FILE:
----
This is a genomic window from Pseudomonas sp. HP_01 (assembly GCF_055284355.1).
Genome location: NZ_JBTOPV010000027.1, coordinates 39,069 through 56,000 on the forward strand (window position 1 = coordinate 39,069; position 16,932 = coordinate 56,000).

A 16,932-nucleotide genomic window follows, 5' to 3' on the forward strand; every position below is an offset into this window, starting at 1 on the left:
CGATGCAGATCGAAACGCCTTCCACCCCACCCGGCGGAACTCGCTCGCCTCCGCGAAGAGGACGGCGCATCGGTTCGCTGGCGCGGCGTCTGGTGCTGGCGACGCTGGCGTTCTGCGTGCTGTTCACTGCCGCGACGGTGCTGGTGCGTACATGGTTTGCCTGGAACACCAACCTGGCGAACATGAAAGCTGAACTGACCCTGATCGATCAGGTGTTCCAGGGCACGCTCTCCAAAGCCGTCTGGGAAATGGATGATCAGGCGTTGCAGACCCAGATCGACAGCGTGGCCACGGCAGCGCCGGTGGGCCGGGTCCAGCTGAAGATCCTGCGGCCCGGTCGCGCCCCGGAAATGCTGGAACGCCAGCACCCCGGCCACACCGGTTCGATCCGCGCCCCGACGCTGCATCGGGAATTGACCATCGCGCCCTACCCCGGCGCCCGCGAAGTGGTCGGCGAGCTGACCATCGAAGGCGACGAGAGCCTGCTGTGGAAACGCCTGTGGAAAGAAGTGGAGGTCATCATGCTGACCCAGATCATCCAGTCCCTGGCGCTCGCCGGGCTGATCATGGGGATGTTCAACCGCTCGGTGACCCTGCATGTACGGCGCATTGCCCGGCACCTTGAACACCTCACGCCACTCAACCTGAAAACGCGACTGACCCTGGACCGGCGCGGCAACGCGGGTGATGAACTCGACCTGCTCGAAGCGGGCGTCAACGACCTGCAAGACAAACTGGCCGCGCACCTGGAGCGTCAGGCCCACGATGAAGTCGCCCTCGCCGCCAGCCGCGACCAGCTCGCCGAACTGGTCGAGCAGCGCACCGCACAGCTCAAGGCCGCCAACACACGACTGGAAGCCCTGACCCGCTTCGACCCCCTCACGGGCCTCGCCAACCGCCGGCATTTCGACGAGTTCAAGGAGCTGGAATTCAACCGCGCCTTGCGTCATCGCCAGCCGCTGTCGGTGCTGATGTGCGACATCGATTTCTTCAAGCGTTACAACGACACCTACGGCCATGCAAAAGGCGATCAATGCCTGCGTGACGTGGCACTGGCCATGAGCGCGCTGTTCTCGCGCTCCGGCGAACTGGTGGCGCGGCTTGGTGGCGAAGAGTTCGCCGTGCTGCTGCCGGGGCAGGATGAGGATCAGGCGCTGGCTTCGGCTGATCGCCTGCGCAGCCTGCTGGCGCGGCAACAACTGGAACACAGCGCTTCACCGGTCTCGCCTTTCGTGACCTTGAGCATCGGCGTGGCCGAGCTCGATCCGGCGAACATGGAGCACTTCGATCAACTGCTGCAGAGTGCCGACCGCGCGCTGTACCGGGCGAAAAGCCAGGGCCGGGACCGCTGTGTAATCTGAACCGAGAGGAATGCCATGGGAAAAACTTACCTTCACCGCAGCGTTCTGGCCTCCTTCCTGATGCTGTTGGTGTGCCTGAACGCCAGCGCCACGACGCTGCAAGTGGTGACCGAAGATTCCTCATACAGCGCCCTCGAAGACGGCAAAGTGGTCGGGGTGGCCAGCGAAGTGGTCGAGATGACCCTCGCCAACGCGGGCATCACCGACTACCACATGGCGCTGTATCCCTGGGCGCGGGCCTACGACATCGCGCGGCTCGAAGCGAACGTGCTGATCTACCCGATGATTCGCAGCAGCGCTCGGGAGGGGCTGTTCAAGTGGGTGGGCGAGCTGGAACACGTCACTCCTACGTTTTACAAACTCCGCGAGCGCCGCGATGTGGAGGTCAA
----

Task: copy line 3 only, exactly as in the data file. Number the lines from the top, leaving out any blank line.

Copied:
A 16,932-nucleotide genomic window follows, 5' to 3' on the forward strand; every position below is an offset into this window, starting at 1 on the left: